This original Macintosh Mouse, Model M0100, shipped with a Macintosh 512K. This mouse was compatible with the Apple Lisa and was the same mouse that shipped with the original Macintosh.
The original Macintosh Mouse used a DE-9 connector and remained unchanged until 1987 when its color was altered to Platinium (with Smoke accents) to match the Macintosh Plus. Like all early Macintosh mouse designs, it used only one button to control the famously easy-to-use Macintosh operating systems of the time.
The Macintosh Keyboard, Model M0110, was included with the original Macintosh. This keyboard was also shipped with the Macintosh 512K.
This keyboard may be the simplest of all Apple keyboards because it lacks arrow keys and a numeric keypad. It used a telephone-style connector (RJ-10) to connect to the Macintosh, but the cable was wired differently than a standard telephone cord (a telephone cord is not interchangeable and will result in device damage).
This keyboard also introduced the “Command” key and symbol to the world. Apple II computers were in wide use at the time and included the “open Apple” key (a key with the outline of the Apple logo) and a “closed Apple” key (a key with a solid Apple logo), both used for shortcut and other functions before the Macintosh. (The Open- and Closed-Apple keys were also used on the Apple Lisa.) The “Command” key and symbol were used on this original Macintosh Keyboard and functioned similarly to the “Open Apple” key on the IIe. The keyboard that replaced this original Macintosh Keyboard design, the Apple Desktop Bus Keyboard, continued the tradition of the “Open-Apple” symbol by printing the Open-Apple on the same key as the Command symbol.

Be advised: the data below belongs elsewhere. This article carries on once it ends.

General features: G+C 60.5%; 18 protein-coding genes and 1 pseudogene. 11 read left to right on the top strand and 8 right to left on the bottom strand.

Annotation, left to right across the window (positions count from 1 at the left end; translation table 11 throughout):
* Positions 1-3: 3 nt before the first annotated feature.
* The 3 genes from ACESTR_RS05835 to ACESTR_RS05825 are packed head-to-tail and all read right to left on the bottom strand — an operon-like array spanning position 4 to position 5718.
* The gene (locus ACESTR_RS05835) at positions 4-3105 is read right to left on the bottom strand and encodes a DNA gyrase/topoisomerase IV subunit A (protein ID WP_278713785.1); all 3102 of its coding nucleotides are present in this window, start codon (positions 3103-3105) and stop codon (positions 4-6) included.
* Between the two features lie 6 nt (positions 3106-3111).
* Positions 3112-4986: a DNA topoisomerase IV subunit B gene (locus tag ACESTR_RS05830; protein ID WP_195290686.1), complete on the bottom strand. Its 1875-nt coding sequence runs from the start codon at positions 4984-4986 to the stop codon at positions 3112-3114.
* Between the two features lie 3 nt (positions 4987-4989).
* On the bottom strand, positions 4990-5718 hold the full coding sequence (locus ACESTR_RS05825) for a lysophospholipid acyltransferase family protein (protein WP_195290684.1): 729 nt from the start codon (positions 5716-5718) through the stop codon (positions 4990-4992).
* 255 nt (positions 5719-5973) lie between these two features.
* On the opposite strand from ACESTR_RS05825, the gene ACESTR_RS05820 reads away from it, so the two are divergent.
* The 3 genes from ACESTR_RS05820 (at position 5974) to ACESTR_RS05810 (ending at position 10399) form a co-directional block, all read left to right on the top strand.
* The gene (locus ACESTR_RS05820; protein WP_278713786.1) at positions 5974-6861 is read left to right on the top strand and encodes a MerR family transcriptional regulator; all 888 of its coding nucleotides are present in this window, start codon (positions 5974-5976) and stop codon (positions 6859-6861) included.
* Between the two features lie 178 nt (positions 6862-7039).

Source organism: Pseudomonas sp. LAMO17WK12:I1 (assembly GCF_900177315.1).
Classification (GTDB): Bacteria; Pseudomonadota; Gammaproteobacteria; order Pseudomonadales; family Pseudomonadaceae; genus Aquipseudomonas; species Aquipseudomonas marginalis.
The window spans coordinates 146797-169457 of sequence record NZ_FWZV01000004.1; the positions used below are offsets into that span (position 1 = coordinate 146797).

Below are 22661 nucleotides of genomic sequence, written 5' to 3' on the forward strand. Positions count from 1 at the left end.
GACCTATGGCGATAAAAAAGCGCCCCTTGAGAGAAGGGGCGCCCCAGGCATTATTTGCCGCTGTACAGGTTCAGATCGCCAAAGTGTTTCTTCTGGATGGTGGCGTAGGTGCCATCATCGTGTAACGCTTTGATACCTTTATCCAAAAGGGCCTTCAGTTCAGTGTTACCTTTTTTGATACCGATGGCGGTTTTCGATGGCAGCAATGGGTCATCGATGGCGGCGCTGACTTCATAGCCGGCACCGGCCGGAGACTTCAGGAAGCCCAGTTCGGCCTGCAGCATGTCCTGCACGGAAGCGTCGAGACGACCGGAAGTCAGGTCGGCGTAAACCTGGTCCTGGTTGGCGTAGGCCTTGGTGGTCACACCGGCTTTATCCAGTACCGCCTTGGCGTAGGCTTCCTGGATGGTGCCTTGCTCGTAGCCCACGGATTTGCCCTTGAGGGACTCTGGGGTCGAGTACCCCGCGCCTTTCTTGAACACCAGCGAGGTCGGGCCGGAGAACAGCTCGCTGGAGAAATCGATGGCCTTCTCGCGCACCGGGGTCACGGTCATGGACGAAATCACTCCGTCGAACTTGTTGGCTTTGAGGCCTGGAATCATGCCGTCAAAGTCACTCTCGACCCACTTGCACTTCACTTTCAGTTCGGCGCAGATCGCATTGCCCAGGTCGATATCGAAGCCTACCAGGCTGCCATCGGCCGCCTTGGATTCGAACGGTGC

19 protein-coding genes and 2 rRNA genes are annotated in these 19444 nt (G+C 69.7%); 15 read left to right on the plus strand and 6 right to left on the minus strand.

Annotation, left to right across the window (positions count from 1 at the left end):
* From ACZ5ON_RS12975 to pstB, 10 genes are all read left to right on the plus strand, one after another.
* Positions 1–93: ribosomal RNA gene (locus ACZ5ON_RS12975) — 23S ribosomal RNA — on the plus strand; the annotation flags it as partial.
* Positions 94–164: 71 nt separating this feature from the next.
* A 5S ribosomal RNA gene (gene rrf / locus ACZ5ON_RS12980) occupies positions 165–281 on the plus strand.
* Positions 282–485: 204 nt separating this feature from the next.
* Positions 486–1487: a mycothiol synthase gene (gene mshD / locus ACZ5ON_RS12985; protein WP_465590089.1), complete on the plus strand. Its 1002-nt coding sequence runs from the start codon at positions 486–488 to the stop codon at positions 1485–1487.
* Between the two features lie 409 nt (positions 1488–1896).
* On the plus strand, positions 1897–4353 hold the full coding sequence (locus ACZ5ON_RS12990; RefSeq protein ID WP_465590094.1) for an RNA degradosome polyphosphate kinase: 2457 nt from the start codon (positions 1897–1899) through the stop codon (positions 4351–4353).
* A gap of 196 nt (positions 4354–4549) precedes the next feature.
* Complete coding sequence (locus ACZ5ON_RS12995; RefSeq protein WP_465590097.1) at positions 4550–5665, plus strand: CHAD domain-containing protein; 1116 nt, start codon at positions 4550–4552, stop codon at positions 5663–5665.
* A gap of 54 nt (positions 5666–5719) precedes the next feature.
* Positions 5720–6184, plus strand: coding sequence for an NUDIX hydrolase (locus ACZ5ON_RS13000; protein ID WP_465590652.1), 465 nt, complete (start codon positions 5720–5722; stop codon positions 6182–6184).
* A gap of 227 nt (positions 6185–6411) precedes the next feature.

For years, users (especially teachers, including me) referred to keyboard shortcuts using the “Open-Apple” terminology, such as “Open-Apple-C” (for Edit > Copy) or “Open-Apple-P” (for File > Print), instead of using the arguably more elegant, and now standard term, “Command.”